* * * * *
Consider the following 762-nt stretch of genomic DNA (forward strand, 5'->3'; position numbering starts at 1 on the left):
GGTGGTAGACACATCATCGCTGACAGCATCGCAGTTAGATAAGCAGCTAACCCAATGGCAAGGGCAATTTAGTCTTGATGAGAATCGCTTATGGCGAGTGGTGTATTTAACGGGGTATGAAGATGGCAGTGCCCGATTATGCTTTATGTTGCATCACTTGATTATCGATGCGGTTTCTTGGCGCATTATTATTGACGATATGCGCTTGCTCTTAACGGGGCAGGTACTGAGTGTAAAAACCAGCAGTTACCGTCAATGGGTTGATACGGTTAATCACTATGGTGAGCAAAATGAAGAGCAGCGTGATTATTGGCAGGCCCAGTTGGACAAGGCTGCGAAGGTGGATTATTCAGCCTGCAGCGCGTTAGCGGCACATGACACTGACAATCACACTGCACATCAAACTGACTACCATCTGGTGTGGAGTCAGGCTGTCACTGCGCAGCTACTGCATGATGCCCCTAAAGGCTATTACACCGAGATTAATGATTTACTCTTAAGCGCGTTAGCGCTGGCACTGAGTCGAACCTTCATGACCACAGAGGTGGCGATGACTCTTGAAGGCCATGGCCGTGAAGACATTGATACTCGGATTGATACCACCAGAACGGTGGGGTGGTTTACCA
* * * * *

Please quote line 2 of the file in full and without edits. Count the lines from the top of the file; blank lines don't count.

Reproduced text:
GGTGGTAGACACATCATCGCTGACAGCATCGCAGTTAGATAAGCAGCTAACCCAATGGCAAGGGCAATTTAGTCTTGATGAGAATCGCTTATGGCGAGTGGTGTATTTAACGGGGTATGAAGATGGCAGTGCCCGATTATGCTTTATGTTGCATCACTTGATTATCGATGCGGTTTCTTGGCGCATTATTATTGACGATATGCGCTTGCTCTTAACGGGGCAGGTACTGAGTGTAAAAACCAGCAGTTACCGTCAATGGGTTGATACGGTTAATCACTATGGTGAGCAAAATGAAGAGCAGCGTGATTATTGGCAGGCCCAGTTGGACAAGGCTGCGAAGGTGGATTATTCAGCCTGCAGCGCGTTAGCGGCACATGACACTGACAATCACACTGCACATCAAACTGACTACCATCTGGTGTGGAGTCAGGCTGTCACTGCGCAGCTACTGCATGATGCCCCTAAAGGCTATTACACCGAGATTAATGATTTACTCTTAAGCGCGTTAGCGCTGGCACTGAGTCGAACCTTCATGACCACAGAGGTGGCGATGACTCTTGAAGGCCATGGCCGTGAAGACATTGATACTCGGATTGATACCACCAGAACGGTGGGGTGGTTTACCA